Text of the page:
loyalty may stop-when our failure to protect their country may force them to seek an alliance which will afford them greater immunities than we have given. Devoted as they appear to us and much as they detest our enemies, interest and their love of home and country, which tradition has shown is characteristic of the race, may prove stronger ties than a treaty but poorly complied with by us. Forced back to Red River, their homes left to the mercy of a vindictive foe, they may forsake us, and in forsaking become our enemies. The effect of such a course is patent to every mind. Hoping for the best results, if forced back to Red River our prospects would be gloomy. Indigent families, now but eking out a bare existence,would be crowded upon us in large numbers. Our stronghold gone, with no room to maneuver, our chances against an enemy numerically our superior would be greatly diminished, our dangers greatly enhanced. These dangers can be averted. Two things are needed: Make our supplies secure, not uncertain or doled out by the sufferance of commissaries. Let us have transportation to carry our supplies to the army. These things done, we can maintain our ground against a fore twice our strength; without them we are exposed too disaster and retreat. With a fine wheat crop secured and ready to be converted into flour, why issue meal which will spoil before it can be used? Why consume during the summer that which will best serve us in winter? Where is the transportation captured in Arkansas, which the troops of this district greatly assisted to secure? Where are the wagons captured in Louisiana? Out of 800 captured during the spring campaign but ten have every reached this district. There is not one of our brigades which has the transportation allowed by general orders from department headquarters. We need 100 additional wagons. What few wagons trains we have when they go for supplies are scattered and sent off in squads to a dozen different mills and depots to get a load. Under the present arrangements we cannot accumulate, and when a general advance is ordered I see nothing but obstacles in our way which we cannot avert.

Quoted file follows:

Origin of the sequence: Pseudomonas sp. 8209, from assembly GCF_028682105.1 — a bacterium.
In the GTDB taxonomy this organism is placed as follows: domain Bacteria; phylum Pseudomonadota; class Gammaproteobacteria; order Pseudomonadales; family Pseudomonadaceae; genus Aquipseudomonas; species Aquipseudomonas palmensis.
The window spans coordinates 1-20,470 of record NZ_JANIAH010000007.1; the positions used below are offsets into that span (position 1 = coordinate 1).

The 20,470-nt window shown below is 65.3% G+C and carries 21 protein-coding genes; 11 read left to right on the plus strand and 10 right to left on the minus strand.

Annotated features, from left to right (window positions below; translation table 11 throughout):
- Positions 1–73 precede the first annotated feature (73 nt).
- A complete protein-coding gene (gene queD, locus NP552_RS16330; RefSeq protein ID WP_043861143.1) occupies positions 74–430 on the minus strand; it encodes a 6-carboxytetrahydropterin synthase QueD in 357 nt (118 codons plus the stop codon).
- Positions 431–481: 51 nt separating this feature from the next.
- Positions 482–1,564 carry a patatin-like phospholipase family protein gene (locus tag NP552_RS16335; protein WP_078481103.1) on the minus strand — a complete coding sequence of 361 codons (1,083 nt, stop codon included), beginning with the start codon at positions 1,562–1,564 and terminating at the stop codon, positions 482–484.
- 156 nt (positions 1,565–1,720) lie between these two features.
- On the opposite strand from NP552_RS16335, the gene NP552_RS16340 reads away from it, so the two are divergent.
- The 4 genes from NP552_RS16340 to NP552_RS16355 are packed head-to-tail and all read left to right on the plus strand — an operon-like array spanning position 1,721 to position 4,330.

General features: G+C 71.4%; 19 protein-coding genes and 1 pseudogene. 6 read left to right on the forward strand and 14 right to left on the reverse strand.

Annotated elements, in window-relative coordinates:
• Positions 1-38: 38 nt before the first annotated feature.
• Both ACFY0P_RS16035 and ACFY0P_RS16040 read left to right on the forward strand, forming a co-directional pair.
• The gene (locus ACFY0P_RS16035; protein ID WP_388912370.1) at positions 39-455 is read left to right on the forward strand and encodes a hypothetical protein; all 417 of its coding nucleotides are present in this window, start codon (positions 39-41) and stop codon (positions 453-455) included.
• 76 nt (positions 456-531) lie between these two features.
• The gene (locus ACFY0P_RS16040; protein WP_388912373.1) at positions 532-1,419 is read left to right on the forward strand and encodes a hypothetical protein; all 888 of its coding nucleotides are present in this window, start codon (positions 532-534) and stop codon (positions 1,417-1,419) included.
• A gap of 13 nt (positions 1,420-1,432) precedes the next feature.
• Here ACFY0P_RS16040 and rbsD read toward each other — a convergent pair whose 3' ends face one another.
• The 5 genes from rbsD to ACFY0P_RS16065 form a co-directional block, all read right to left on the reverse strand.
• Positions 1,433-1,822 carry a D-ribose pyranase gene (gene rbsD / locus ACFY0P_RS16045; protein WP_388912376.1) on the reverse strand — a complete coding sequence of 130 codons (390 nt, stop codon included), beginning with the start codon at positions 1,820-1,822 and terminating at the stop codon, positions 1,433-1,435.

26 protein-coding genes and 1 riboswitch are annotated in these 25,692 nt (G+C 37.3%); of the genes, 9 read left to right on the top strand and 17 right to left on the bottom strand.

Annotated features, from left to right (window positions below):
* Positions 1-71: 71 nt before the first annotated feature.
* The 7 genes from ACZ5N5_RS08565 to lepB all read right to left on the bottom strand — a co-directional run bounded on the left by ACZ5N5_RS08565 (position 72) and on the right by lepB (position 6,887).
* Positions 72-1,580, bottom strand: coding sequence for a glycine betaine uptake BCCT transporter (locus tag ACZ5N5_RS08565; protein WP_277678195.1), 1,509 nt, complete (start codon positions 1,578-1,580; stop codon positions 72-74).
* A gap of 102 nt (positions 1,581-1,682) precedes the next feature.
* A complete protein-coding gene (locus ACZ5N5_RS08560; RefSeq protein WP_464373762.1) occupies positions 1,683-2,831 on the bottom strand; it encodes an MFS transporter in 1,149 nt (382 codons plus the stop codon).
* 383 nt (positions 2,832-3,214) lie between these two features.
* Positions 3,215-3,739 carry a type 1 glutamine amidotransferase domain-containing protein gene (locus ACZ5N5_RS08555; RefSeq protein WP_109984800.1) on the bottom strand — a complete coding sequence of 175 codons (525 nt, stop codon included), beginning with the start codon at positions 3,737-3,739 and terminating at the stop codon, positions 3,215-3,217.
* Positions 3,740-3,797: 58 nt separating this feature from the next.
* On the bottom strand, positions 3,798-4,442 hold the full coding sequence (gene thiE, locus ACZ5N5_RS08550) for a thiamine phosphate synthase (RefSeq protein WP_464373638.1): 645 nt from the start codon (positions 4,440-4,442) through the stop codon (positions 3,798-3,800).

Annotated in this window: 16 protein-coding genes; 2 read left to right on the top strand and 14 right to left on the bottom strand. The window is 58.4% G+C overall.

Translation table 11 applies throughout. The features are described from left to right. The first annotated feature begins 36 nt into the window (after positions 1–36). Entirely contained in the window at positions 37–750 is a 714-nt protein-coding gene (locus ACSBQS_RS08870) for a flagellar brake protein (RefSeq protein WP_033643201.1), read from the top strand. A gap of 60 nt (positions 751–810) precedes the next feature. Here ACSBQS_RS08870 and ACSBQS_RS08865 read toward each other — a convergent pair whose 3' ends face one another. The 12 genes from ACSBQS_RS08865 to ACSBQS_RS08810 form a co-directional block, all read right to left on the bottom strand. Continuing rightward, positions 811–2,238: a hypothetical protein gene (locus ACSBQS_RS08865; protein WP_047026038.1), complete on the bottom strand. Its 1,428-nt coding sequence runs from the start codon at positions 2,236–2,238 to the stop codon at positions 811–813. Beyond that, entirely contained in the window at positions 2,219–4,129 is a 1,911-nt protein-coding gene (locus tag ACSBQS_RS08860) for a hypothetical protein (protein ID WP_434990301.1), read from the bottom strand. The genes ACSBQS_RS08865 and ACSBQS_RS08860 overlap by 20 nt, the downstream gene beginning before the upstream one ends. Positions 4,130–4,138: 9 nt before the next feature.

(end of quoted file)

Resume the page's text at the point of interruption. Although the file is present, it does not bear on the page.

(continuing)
I have thus entered at length upon what I consider a subject of vital importance to the entire department, without intending to reflect upon any officer. Many commissaries have evinced a disposition to aid this district as far as they are able under the orders of their chiefs. I am forced, however, to believe that the importance of this district is not properly appreciated, possibly because its former history is not emblazoned with triumphs. There is a cause for this passive record which is not remedied to a very great extent now, and that cause is the meagerness of its resources and supplies. Remove that barrier and there is reason to expect and to realize glorious fruits. Troops badly armed and clothed are not calculated to do great deeds, and when rations fail or are only furnished for to-day, uncertain whether or not to-morrow's supply will come, they are powerless to effect great results. Briefly summed up our wants may be stated thus: Sixty days' rations in our magazine at Johnson's Station and regular sources of supplies for present use guaranteed. No meal, for we cannot afford to lose it; a supply train of 100 wagons (in addition to those on hand), to carry supplies to the army, so as to avoid any possible failure. As to the wants of the troops in other respects, I beg to refer to my inspection reports for the months of June and July.
I am, general, respectfully, your obedient servant,
E. E . PORTLOCK, JR.,
Colonel and Assistant Inspector-General.